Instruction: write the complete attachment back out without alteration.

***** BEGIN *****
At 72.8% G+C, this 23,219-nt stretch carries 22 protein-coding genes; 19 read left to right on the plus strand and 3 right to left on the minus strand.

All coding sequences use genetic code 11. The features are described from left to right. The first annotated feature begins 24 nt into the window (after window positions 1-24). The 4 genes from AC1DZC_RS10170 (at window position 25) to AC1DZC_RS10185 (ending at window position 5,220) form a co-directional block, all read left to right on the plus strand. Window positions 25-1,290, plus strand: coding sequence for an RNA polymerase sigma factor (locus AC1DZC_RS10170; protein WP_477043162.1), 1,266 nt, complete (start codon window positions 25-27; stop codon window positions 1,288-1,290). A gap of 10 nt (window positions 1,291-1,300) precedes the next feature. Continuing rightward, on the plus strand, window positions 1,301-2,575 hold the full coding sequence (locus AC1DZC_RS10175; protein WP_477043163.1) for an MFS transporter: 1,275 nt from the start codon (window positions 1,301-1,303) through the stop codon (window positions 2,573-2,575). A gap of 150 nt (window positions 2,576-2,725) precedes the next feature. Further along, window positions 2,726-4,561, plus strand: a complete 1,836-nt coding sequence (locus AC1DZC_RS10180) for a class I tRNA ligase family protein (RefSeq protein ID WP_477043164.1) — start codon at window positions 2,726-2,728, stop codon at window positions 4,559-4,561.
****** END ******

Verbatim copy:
At 72.8% G+C, this 23,219-nt stretch carries 22 protein-coding genes; 19 read left to right on the plus strand and 3 right to left on the minus strand.

All coding sequences use genetic code 11. The features are described from left to right. The first annotated feature begins 24 nt into the window (after window positions 1-24). The 4 genes from AC1DZC_RS10170 (at window position 25) to AC1DZC_RS10185 (ending at window position 5,220) form a co-directional block, all read left to right on the plus strand. Window positions 25-1,290, plus strand: coding sequence for an RNA polymerase sigma factor (locus AC1DZC_RS10170; protein WP_477043162.1), 1,266 nt, complete (start codon window positions 25-27; stop codon window positions 1,288-1,290). A gap of 10 nt (window positions 1,291-1,300) precedes the next feature. Continuing rightward, on the plus strand, window positions 1,301-2,575 hold the full coding sequence (locus AC1DZC_RS10175; protein WP_477043163.1) for an MFS transporter: 1,275 nt from the start codon (window positions 1,301-1,303) through the stop codon (window positions 2,573-2,575). A gap of 150 nt (window positions 2,576-2,725) precedes the next feature. Further along, window positions 2,726-4,561, plus strand: a complete 1,836-nt coding sequence (locus AC1DZC_RS10180) for a class I tRNA ligase family protein (RefSeq protein ID WP_477043164.1) — start codon at window positions 2,726-2,728, stop codon at window positions 4,559-4,561.